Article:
Illiberal democratic attitudes and support for the EU

AuthorHermann Schmitt,Sebastian Adrian Popa,Sara B Hobolt,Wouter van der Brug
Date01 November 2021
Publication Date01 November 2021
SubjectSpecial Issue Articles
2021, Vol. 41(4) 537 –561
© The Author(s) 2021
Article reuse guidelines:
DOI: 10.1177/0263395720975970
Illiberal democratic attitudes
and support for the EU
Wouter van der Brug
University of Amsterdam, Netherlands
Sebastian Adrian Popa
Newcastle University, UK and MZES, University of Mannheim, Germany
Sara B Hobolt
The London School of Economics and Political Science, UK
Hermann Schmitt
University of Manchester, UK and University of Mannheim, Germany
Are those who support the core values of liberal democracy also more likely to support the
European Union? In this article, we study the relationship between EU support and support for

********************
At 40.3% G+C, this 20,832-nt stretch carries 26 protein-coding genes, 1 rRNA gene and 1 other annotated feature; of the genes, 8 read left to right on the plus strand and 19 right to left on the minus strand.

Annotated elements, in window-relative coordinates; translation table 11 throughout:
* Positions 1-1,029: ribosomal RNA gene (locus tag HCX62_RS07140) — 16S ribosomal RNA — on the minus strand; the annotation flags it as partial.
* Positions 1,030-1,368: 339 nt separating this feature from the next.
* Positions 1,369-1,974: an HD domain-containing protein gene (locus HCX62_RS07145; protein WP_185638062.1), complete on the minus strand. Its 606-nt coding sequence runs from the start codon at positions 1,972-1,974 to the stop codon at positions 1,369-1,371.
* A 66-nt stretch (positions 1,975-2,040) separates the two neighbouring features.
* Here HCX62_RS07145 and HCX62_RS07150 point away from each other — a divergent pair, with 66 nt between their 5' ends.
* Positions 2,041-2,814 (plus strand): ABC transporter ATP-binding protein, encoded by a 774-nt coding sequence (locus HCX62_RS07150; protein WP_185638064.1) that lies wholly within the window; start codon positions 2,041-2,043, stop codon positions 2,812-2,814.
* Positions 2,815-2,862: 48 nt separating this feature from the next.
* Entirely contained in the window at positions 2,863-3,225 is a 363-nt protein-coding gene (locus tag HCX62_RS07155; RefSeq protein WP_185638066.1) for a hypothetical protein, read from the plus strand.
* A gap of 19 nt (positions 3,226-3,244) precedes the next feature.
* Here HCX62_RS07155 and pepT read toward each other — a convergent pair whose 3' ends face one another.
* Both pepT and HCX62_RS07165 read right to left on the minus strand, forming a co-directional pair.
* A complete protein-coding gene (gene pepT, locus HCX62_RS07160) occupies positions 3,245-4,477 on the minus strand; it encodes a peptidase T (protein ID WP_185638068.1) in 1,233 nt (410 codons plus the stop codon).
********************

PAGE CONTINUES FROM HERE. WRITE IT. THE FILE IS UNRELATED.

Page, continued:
the principles of liberal democracy among citizens in the 28 EU member states, using data from
the European Election Studies 2019. Our findings demonstrate that supporters of liberal principles
of democracy tend to be more supportive of the EU, while supporters of more direct forms of
citizen influence are more Eurosceptic. We argue that this may be in part due to the design of the
EU with strong institutional checks-and-balances, but a weak link to citizens. Attitudes towards
liberal democracy are less structured than previous research suggests. Yet, the structuration of
attitudes towards liberal democracy and the association between these attitudes and EU support
is stronger in contexts where the role of the institutions of liberal democracy is more contested.
This reconfirms that elite cues are essential for the formation of structured mass attitudes.
attitudes, European Union, euroscepticism, liberal democracy
Received: 1st June 2020; Revised version received: 8th September 2020; Accepted: 27th October 2020
Do Europeans support liberal democratic institutions and norms, and if so, is this support
more widespread among those who support the European Union (EU) than among
Corresponding author: